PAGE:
What is the difference between hoarding and clutter? Clutter and hoarding may seem similar, but they are two very different things. If you’re worried about a loved one, neighbour, or colleague, and are wondering if there may be a problem, you’ll be interested to know the difference and how you can help.
What is The Difference Between Clutter and Hoarding?
Clutter and hoarding are not the same. Clutter is often the name given to general mess and untidiness which mounts up quickly. Small amounts of clutter can build up in specific places, particularly where you spend a lot of time, such as a desk or kitchen. Clutter is generally much easier to clean than a space where hoarding occurs.
Hoarding is a disorder that’s categorised as a mental health problem. People dealing with this collect an excessive number of items, storing them chaotically. They also have difficulties discarding these items. Furthermore, they may suffer from depression, obsessive compulsive disorder (OCD) or loneliness. Hoarding is usually a serious issue that can affect a person’s hygiene, the ability to form relationships with others and cause fire hazards within the home.
Piles of clutter can also be harmful to health, especially if someone suffers from asthma or other breathing problems. Dust mites, bugs and rodents can appear, making a living space unsanitary. A hoarder tends to feel embarrassed about their living conditions so they may not let you into their home easily.
How to Help with Clutter and Hoarding
Understanding how to help with clutter and hoarding problems is a challenge. Hoarding disorder often requires professional help, such as cognitive behavioural therapy, to tackle the root of the problem. However, if your friend or family member is ready to take the first step (and is happy for you to assist), here are a few steps to take to help them get their living space safe and clean. Otherwise, please see our guide to helping a hoarder who is in denial.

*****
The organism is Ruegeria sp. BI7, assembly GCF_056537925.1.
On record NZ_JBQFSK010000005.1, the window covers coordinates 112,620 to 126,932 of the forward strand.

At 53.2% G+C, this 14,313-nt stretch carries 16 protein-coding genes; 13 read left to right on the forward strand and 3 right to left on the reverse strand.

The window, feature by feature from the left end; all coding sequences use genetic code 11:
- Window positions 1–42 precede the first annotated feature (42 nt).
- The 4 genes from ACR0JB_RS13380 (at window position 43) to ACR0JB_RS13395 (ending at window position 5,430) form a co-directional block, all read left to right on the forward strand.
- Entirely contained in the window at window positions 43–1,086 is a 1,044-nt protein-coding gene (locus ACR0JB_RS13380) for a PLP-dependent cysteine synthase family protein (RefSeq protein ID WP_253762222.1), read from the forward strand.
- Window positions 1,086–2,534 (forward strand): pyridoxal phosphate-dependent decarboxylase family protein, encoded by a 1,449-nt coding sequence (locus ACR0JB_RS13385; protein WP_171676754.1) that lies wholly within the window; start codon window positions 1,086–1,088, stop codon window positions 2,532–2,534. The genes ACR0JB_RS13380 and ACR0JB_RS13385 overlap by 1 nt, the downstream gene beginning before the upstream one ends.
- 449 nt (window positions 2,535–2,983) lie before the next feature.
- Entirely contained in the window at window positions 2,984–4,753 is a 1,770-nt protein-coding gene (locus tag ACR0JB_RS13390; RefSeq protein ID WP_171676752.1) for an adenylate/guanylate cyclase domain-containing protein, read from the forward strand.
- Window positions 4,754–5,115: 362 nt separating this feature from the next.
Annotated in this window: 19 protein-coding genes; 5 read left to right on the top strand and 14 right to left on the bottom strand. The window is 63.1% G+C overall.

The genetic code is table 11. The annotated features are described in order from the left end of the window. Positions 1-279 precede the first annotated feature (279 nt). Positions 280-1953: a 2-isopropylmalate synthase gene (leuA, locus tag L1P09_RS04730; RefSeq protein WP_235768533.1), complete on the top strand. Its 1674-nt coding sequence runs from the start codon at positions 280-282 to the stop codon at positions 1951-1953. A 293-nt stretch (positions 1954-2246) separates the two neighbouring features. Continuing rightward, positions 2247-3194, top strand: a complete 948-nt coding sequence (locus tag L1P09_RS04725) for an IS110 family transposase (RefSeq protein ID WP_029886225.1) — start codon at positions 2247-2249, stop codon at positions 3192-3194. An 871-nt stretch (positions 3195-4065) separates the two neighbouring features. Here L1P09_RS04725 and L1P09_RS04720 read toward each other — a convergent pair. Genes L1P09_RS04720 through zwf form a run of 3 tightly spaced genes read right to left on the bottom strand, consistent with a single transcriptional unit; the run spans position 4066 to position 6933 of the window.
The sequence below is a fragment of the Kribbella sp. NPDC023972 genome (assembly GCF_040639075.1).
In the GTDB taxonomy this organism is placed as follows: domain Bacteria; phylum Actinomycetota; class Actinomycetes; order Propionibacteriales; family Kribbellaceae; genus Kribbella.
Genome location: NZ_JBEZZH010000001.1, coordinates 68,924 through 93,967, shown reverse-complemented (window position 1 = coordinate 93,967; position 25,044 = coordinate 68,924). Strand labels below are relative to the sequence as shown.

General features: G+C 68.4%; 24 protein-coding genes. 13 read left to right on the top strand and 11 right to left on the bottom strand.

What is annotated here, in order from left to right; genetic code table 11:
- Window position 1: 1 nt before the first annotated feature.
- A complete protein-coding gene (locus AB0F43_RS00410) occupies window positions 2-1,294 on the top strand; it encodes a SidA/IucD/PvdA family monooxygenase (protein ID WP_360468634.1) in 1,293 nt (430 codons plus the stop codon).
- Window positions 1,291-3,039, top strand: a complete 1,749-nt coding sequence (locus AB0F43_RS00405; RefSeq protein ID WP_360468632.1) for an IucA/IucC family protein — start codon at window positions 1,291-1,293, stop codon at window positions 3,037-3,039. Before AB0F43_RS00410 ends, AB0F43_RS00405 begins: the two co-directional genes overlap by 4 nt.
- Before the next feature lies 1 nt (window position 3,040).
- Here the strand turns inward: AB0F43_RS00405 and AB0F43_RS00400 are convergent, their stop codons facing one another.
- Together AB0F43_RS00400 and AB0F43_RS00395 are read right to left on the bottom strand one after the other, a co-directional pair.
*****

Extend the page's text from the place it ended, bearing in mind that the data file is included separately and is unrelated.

Start to Keep Clutter in Check
Letterbox mail is one of the things which easily becomes clutter in many people’s homes. When collecting mail, it either needs to be opened and dealt with or placed in recycling. Create a designated space for letters – one which gathers mail that needs to be dealt with, such as bills, and one area for letters that can be filed away. Old letters can be shredded and recycled. Junk mail that isn’t required can be placed in a recycling bin.
Note Areas of High Clutter
Where is clutter congregating the most? Is it in the kitchen, living room, garden, home office? Once the clutter is pinpointed, it can be dealt with better. Place a rubbish bin in these hotspot areas, as well as extra storage. That way, everything can have a designated home. If the hoarding is occurring all over the property, it will need to be sorted by clearing one part at a time.
Clear Entrances and Hallways
Having clutter and mess in hallways and entrances is a safety hazard. If a person needs to exit a property quickly, such as in the case of a fire, it’s going to be a serious problem. Therefore, it’s best to clear these areas first to establish an easy path for walking in and out of the property. Once all entrances to rooms are clean and clear, you can make a start on other areas, including windows.
Set a Limit
Hoarding isn’t an issue that can be dealt with overnight. Often, it can take months or years for someone to effectively deal with a hoarding problem. In the meantime, a good tip is to help a hoarder set a limit for their clutter. Create a designated room where the person can keep mess. This establishes a space for clutter while keeping the rest of the house free from hazards. You could also help the person to create a limit for their purchases. Rather than have them say ‘I’ll purchase less’, make it specific. Having a goal like only buying X number of things on X number of days is clear and concise, making it easier to be achieved.
Tackle One Room at A Time
Trying to tidy a whole property can be emotionally draining for a hoarder. Instead, tackle room by room, clearing small bits at a time. Create piles for keeping and throwing. It’s difficult for hoarders to discard items so avoid throwing everything out. Help them to keep some items which can be easily placed in storage boxes. You could also get them to donate items which can give a good feeling, especially if you’re contributing items to those in need.
Perfect Clean Now Offer Specialist Hoarder Cleaning Services to Restore Your Environment
Clutter and hoarding can be overwhelming. Instead of dealing with the situation yourself, enlist the assistance of Perfect Clean. Our expert specialist hoarder cleaning services eliminate waste and deep clean to effectively restore your environment to safe and sanitary conditions. If you’re based in Scotland and the north of England, get in touch today to discuss how we can help you.